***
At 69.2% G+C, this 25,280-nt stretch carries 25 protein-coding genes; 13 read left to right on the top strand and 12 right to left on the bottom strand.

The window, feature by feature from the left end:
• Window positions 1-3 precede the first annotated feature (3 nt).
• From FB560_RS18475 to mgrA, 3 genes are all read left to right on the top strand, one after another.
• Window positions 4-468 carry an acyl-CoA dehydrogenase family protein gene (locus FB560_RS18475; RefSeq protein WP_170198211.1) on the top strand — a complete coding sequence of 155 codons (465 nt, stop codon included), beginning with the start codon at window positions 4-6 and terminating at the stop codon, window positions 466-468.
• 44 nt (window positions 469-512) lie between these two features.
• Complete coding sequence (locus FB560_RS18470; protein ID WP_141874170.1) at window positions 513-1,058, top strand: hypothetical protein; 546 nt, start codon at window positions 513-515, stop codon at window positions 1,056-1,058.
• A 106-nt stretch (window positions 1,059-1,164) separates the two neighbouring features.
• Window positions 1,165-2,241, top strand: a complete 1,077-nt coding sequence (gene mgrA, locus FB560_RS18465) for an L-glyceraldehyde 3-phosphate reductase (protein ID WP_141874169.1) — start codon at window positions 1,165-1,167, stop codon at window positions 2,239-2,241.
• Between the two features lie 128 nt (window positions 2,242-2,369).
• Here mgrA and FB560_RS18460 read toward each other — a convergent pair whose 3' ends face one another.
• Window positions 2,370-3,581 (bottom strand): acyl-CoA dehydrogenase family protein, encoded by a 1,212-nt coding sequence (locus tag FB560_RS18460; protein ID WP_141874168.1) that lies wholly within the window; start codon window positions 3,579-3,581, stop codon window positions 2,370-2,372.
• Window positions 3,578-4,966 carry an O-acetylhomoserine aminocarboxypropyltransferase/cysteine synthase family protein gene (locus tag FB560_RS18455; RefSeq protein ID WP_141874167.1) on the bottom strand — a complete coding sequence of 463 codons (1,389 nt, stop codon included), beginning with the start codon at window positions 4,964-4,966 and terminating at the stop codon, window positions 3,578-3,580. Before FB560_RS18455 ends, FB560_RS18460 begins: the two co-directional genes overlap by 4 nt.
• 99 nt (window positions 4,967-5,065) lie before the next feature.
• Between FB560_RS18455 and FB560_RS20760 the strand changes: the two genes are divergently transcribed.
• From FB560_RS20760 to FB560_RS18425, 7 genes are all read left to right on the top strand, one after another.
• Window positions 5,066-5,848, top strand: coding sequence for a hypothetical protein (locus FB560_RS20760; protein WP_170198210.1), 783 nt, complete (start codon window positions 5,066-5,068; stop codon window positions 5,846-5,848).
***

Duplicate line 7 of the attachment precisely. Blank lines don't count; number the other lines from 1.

• Complete coding sequence (locus FB560_RS18470; protein ID WP_141874170.1) at window positions 513-1,058, top strand: hypothetical protein; 546 nt, start codon at window positions 513-515, stop codon at window positions 1,056-1,058.